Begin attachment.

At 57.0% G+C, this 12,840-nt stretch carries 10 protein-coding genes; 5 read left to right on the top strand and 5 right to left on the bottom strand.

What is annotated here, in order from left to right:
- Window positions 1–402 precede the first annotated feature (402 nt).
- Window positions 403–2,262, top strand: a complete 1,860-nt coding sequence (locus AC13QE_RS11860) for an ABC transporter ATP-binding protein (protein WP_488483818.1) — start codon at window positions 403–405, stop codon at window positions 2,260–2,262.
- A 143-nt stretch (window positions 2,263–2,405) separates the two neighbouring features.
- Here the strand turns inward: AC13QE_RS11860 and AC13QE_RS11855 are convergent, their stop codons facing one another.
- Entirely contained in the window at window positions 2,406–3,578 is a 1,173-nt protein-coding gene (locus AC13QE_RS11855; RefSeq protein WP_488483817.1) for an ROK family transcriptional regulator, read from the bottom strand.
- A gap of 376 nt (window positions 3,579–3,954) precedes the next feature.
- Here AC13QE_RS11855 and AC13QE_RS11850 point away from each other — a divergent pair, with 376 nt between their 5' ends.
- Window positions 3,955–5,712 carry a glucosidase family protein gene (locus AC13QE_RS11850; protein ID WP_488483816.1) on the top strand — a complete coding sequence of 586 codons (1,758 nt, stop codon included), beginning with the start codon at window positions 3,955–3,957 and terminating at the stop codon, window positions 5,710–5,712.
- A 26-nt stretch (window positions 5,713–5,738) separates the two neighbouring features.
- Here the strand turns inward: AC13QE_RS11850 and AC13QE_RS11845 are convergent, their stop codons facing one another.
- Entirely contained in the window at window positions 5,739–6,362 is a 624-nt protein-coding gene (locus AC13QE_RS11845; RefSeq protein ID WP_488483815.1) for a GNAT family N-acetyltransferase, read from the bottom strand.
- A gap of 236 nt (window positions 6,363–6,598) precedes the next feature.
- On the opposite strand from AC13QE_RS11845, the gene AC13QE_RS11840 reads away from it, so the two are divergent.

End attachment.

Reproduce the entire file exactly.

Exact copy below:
At 57.0% G+C, this 12,840-nt stretch carries 10 protein-coding genes; 5 read left to right on the top strand and 5 right to left on the bottom strand.

What is annotated here, in order from left to right:
- Window positions 1–402 precede the first annotated feature (402 nt).
- Window positions 403–2,262, top strand: a complete 1,860-nt coding sequence (locus AC13QE_RS11860) for an ABC transporter ATP-binding protein (protein WP_488483818.1) — start codon at window positions 403–405, stop codon at window positions 2,260–2,262.
- A 143-nt stretch (window positions 2,263–2,405) separates the two neighbouring features.
- Here the strand turns inward: AC13QE_RS11860 and AC13QE_RS11855 are convergent, their stop codons facing one another.
- Entirely contained in the window at window positions 2,406–3,578 is a 1,173-nt protein-coding gene (locus AC13QE_RS11855; RefSeq protein WP_488483817.1) for an ROK family transcriptional regulator, read from the bottom strand.
- A gap of 376 nt (window positions 3,579–3,954) precedes the next feature.
- Here AC13QE_RS11855 and AC13QE_RS11850 point away from each other — a divergent pair, with 376 nt between their 5' ends.
- Window positions 3,955–5,712 carry a glucosidase family protein gene (locus AC13QE_RS11850; protein ID WP_488483816.1) on the top strand — a complete coding sequence of 586 codons (1,758 nt, stop codon included), beginning with the start codon at window positions 3,955–3,957 and terminating at the stop codon, window positions 5,710–5,712.
- A 26-nt stretch (window positions 5,713–5,738) separates the two neighbouring features.
- Here the strand turns inward: AC13QE_RS11850 and AC13QE_RS11845 are convergent, their stop codons facing one another.
- Entirely contained in the window at window positions 5,739–6,362 is a 624-nt protein-coding gene (locus AC13QE_RS11845; RefSeq protein ID WP_488483815.1) for a GNAT family N-acetyltransferase, read from the bottom strand.
- A gap of 236 nt (window positions 6,363–6,598) precedes the next feature.
- On the opposite strand from AC13QE_RS11845, the gene AC13QE_RS11840 reads away from it, so the two are divergent.